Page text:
Frequently Asked Questions and Answers from Termly’s Legal Experts

Do I need a cookie policy on my website?

Yes, you need a cookie policy if your website uses internet cookies to collect information from visitors.

Laws such as the ePrivacy Directive and the General Data Protection Regulation (GDPR) require websites to detail their use of cookies to users.

To comply with these laws, websites need to provide users with the following information:

This can be done by dedicating a section of your privacy policy to cookies, or by having a separate cookie policy.

Long Answer

Internet cookies help websites function properly, but they also collect personal data from users and are heavily regulated by data privacy legislation.

If your website uses internet cookies, you should post a cookie policy. 

Using one helps ensure you comply with applicable laws, and being honest with your users builds and maintains trust, leading to better customer retention.

Below, I’ll explain everything you need to know about cookie policies, the laws that impact them, and how to easily create one for your website.

Cookie policies inform your website visitors that your site uses internet cookies and lists the specific types of cookies it serves.

It also explains the purpose of each cookie and describes the rights and controls your users have over which cookies get placed on their browsers or not.

Different data privacy laws give some users rights over how you can and can’t collect their information, including through cookies.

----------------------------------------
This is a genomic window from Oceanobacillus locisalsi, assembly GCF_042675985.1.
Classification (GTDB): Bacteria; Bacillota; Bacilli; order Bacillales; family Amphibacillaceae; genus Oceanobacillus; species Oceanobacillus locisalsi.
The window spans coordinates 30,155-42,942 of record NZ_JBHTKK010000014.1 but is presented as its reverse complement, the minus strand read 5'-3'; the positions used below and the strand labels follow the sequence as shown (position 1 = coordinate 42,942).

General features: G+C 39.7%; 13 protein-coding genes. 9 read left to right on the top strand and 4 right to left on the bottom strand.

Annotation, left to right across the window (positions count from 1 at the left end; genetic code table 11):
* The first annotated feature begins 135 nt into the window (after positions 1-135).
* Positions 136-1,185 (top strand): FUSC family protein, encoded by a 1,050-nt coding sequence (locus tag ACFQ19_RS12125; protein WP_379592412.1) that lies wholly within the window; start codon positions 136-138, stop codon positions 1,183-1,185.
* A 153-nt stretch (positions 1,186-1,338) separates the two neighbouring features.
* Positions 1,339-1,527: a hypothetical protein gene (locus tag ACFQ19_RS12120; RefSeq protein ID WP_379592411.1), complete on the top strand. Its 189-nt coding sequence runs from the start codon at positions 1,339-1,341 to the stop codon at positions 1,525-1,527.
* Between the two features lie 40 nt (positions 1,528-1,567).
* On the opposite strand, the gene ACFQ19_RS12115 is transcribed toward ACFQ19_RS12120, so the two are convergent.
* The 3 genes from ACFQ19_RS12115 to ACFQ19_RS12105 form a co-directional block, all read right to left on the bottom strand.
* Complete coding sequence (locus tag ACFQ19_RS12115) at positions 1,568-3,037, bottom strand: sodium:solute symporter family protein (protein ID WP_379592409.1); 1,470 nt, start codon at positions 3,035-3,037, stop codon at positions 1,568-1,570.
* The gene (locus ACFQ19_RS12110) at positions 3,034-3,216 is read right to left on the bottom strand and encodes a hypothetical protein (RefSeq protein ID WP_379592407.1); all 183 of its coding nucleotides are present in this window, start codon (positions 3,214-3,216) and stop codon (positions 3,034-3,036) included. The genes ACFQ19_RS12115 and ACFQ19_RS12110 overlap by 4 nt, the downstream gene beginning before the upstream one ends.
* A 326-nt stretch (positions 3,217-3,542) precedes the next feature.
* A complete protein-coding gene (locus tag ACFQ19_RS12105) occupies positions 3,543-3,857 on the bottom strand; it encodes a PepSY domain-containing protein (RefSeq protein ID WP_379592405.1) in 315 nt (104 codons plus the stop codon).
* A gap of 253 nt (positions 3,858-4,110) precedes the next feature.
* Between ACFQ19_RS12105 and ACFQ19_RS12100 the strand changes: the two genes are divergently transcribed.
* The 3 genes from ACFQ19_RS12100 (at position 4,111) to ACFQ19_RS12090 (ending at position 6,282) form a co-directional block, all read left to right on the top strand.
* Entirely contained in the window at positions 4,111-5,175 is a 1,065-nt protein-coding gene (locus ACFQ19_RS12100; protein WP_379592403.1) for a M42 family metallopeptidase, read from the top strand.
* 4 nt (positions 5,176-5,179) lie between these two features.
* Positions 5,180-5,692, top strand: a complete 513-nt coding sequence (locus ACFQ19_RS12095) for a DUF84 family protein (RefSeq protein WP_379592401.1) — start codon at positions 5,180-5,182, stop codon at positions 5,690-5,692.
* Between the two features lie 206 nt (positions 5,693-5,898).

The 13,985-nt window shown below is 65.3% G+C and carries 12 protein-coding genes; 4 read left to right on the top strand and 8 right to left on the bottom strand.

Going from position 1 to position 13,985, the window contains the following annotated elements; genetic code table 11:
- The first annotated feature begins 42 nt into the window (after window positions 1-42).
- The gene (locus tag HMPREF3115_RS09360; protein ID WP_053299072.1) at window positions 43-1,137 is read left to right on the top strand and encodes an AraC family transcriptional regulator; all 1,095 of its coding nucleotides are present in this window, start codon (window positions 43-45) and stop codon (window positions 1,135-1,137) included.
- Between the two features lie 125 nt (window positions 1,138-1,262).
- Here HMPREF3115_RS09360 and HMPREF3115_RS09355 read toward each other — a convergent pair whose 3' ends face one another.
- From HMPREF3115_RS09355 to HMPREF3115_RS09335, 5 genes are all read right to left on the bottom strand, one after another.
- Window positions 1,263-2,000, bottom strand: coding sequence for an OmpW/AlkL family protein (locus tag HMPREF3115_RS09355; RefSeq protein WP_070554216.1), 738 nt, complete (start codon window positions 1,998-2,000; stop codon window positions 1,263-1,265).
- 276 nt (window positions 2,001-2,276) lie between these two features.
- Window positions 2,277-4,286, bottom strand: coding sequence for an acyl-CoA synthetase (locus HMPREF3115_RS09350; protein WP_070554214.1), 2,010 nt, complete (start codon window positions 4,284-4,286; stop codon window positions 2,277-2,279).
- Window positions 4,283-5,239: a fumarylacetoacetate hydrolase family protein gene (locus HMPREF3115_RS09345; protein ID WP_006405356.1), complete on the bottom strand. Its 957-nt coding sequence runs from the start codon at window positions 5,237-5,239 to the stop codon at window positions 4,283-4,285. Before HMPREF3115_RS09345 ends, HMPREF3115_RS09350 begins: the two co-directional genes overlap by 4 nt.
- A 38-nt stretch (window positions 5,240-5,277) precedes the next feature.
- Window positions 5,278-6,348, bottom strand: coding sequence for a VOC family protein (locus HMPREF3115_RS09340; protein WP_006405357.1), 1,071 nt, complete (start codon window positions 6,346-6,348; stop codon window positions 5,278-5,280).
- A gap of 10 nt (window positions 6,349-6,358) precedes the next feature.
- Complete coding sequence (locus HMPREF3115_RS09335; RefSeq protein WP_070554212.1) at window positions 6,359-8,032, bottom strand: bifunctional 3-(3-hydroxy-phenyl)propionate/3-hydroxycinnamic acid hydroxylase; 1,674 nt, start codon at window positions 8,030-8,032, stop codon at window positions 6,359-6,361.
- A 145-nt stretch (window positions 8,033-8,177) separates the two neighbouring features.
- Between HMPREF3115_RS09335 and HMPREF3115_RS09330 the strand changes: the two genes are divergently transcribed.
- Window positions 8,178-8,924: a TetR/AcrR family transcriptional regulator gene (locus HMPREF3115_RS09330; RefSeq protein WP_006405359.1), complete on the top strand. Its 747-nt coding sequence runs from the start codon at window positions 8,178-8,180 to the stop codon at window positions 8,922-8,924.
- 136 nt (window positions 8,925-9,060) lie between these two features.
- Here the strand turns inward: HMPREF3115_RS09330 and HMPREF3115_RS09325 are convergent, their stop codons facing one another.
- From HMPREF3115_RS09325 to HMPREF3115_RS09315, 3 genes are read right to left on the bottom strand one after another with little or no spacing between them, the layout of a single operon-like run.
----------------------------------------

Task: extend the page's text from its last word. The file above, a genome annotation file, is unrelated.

If you collect personal data, at least one of these laws likely applies to your business. 

Some data privacy legislation also allows individuals to opt out of things like targeted advertising or the sale of their data.

So, if you use information gathered from cookies for either of those purposes, you must provide an opt-out mechanism on your site so they can follow through on their privacy rights.

Beyond legal compliance, your consumers expect to find a cookie policy on your website so they can control which ones get placed on their browsers.

Using one shows them you’re transparent and honest about your data collection practices, which helps build trust between your business and consumers.

If you don’t clearly communicate the details of your cookie use, you might lose customers to competitors with more visible data processing activities.

Data privacy laws provide guidance and rules for how you can and cannot use internet cookies, and posting a cookie policy helps you meet some of these legal obligations.

For example, a cookie policy helps you provide consumers with their right to access the information you collect about them, a common right granted by most data privacy laws.

However, technically, no law explicitly states that you must use a cookie policy in the same way that privacy notices and policies are required.

That said, all of the following laws have requirements that impact how you use cookies, which, in turn, affects your cookie policy:

  • General Data Protection Regulation (GDPR)
  •  California Consumer Protection Act (CCPA)
  •  Colorado Privacy Act (CPA)
  •  Connecticut Personal Data Privacy Act (CTDPA)
  •  Virginia Consumer Data Protection Act (VCDPA)
  •  Personal Information and Electronic Documents Act (PIPEDA)
  •  Quebec’s Law 25

The above list is not exhaustive. Make sure you do your research to ensure you know every law that applies to your business.

Keeping your cookie and privacy policies separate is a business best practice.